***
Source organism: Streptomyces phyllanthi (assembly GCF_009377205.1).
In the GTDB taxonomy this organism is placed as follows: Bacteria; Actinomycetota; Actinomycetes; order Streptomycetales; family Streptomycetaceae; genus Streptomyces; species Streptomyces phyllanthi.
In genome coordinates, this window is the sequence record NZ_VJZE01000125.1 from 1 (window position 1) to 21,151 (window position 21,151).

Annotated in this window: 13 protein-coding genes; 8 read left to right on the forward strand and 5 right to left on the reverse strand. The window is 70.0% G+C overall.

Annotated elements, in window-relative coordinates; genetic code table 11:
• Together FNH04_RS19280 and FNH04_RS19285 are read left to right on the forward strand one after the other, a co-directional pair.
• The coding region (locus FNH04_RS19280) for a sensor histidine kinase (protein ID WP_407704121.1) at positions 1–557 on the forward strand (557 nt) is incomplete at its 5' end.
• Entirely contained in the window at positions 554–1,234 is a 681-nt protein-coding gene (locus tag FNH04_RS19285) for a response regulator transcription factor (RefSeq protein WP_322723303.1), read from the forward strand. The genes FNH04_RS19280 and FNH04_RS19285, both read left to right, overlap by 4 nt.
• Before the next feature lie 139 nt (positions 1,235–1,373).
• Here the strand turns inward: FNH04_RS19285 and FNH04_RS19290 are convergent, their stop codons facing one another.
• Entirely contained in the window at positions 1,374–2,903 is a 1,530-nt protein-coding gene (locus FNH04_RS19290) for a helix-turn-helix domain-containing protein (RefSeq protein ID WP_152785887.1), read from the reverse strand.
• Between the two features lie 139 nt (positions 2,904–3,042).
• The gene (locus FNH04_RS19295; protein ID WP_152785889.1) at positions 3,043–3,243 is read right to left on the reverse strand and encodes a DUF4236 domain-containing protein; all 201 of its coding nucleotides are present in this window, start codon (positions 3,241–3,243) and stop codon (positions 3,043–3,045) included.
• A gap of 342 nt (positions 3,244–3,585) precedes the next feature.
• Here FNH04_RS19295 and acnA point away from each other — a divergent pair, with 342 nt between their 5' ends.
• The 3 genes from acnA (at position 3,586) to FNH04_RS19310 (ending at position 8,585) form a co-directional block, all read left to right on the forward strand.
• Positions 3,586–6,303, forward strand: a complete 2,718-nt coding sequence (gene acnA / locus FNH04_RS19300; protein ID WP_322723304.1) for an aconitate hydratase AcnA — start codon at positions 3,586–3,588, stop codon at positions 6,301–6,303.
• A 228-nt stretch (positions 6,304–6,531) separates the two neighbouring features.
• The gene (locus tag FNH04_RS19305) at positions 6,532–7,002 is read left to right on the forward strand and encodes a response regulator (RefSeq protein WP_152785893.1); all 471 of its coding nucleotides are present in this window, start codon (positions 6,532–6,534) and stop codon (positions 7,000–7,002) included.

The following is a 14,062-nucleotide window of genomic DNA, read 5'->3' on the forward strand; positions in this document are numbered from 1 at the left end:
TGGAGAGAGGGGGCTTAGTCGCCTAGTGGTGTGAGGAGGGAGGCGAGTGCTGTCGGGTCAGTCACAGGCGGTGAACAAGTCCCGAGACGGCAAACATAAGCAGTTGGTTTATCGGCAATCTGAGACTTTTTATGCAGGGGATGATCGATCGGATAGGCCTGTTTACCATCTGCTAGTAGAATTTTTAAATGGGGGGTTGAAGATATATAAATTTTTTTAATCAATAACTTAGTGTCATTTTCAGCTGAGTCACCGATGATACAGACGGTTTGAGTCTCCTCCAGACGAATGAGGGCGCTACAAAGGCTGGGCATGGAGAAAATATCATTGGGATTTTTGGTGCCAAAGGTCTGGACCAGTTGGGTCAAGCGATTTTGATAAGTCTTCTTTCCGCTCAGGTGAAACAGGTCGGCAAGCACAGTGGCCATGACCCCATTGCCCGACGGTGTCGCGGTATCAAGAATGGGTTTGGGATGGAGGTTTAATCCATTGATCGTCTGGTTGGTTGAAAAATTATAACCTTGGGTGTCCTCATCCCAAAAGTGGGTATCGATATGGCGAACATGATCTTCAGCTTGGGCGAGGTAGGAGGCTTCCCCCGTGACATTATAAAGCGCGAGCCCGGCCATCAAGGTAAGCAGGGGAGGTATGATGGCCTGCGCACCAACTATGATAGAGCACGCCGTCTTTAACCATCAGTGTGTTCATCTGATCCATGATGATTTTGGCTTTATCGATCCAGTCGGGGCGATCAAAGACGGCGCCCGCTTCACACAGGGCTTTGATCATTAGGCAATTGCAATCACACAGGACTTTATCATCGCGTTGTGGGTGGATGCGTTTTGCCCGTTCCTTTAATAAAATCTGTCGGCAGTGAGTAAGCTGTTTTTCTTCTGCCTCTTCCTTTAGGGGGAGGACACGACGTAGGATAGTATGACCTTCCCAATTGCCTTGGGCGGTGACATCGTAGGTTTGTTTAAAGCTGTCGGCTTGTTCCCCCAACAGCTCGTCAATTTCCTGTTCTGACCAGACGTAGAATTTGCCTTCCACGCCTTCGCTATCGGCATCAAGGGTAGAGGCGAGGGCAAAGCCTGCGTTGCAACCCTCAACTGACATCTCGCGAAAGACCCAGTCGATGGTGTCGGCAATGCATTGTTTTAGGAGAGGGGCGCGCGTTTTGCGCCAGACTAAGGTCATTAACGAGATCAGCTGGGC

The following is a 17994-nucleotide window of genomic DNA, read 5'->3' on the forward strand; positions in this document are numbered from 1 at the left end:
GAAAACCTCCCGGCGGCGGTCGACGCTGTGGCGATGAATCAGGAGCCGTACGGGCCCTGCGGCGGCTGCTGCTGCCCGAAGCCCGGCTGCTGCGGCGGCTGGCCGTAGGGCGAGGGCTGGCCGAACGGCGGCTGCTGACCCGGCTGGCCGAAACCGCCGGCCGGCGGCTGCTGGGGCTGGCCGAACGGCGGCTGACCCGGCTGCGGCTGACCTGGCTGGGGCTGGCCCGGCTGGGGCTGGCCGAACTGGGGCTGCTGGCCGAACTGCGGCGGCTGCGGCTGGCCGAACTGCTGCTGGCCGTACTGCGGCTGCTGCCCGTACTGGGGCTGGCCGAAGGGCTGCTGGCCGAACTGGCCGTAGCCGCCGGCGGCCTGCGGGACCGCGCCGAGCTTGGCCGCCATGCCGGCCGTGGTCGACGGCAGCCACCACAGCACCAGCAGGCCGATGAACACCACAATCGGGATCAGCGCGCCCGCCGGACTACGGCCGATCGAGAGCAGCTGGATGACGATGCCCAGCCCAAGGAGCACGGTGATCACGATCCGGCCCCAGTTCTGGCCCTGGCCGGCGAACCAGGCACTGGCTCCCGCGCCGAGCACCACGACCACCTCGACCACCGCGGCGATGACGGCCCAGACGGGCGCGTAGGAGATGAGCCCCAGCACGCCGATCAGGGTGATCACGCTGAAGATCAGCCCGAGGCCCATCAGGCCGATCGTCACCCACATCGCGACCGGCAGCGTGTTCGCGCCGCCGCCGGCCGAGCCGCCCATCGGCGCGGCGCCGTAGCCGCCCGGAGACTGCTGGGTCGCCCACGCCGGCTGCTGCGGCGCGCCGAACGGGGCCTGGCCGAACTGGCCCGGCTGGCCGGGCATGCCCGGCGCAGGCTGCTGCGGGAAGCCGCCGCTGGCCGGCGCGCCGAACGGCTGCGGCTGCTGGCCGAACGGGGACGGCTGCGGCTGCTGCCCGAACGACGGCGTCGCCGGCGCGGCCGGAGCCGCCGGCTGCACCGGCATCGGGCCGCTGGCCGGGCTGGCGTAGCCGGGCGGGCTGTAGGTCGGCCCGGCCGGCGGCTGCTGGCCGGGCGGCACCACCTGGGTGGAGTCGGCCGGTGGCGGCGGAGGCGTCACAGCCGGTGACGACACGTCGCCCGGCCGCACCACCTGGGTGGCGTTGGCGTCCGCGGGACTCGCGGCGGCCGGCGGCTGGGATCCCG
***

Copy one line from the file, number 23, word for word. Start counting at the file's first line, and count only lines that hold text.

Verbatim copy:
GAAAACCTCCCGGCGGCGGTCGACGCTGTGGCGATGAATCAGGAGCCGTACGGGCCCTGCGGCGGCTGCTGCTGCCCGAAGCCCGGCTGCTGCGGCGGCTGGCCGTAGGGCGAGGGCTGGCCGAACGGCGGCTGCTGACCCGGCTGGCCGAAACCGCCGGCCGGCGGCTGCTGGGGCTGGCCGAACGGCGGCTGACCCGGCTGCGGCTGACCTGGCTGGGGCTGGCCCGGCTGGGGCTGGCCGAACTGGGGCTGCTGGCCGAACTGCGGCGGCTGCGGCTGGCCGAACTGCTGCTGGCCGTACTGCGGCTGCTGCCCGTACTGGGGCTGGCCGAAGGGCTGCTGGCCGAACTGGCCGTAGCCGCCGGCGGCCTGCGGGACCGCGCCGAGCTTGGCCGCCATGCCGGCCGTGGTCGACGGCAGCCACCACAGCACCAGCAGGCCGATGAACACCACAATCGGGATCAGCGCGCCCGCCGGACTACGGCCGATCGAGAGCAGCTGGATGACGATGCCCAGCCCAAGGAGCACGGTGATCACGATCCGGCCCCAGTTCTGGCCCTGGCCGGCGAACCAGGCACTGGCTCCCGCGCCGAGCACCACGACCACCTCGACCACCGCGGCGATGACGGCCCAGACGGGCGCGTAGGAGATGAGCCCCAGCACGCCGATCAGGGTGATCACGCTGAAGATCAGCCCGAGGCCCATCAGGCCGATCGTCACCCACATCGCGACCGGCAGCGTGTTCGCGCCGCCGCCGGCCGAGCCGCCCATCGGCGCGGCGCCGTAGCCGCCCGGAGACTGCTGGGTCGCCCACGCCGGCTGCTGCGGCGCGCCGAACGGGGCCTGGCCGAACTGGCCCGGCTGGCCGGGCATGCCCGGCGCAGGCTGCTGCGGGAAGCCGCCGCTGGCCGGCGCGCCGAACGGCTGCGGCTGCTGGCCGAACGGGGACGGCTGCGGCTGCTGCCCGAACGACGGCGTCGCCGGCGCGGCCGGAGCCGCCGGCTGCACCGGCATCGGGCCGCTGGCCGGGCTGGCGTAGCCGGGCGGGCTGTAGGTCGGCCCGGCCGGCGGCTGCTGGCCGGGCGGCACCACCTGGGTGGAGTCGGCCGGTGGCGGCGGAGGCGTCACAGCCGGTGACGACACGTCGCCCGGCCGCACCACCTGGGTGGCGTTGGCGTCCGCGGGACTCGCGGCGGCCGGCGGCTGGGATCCCG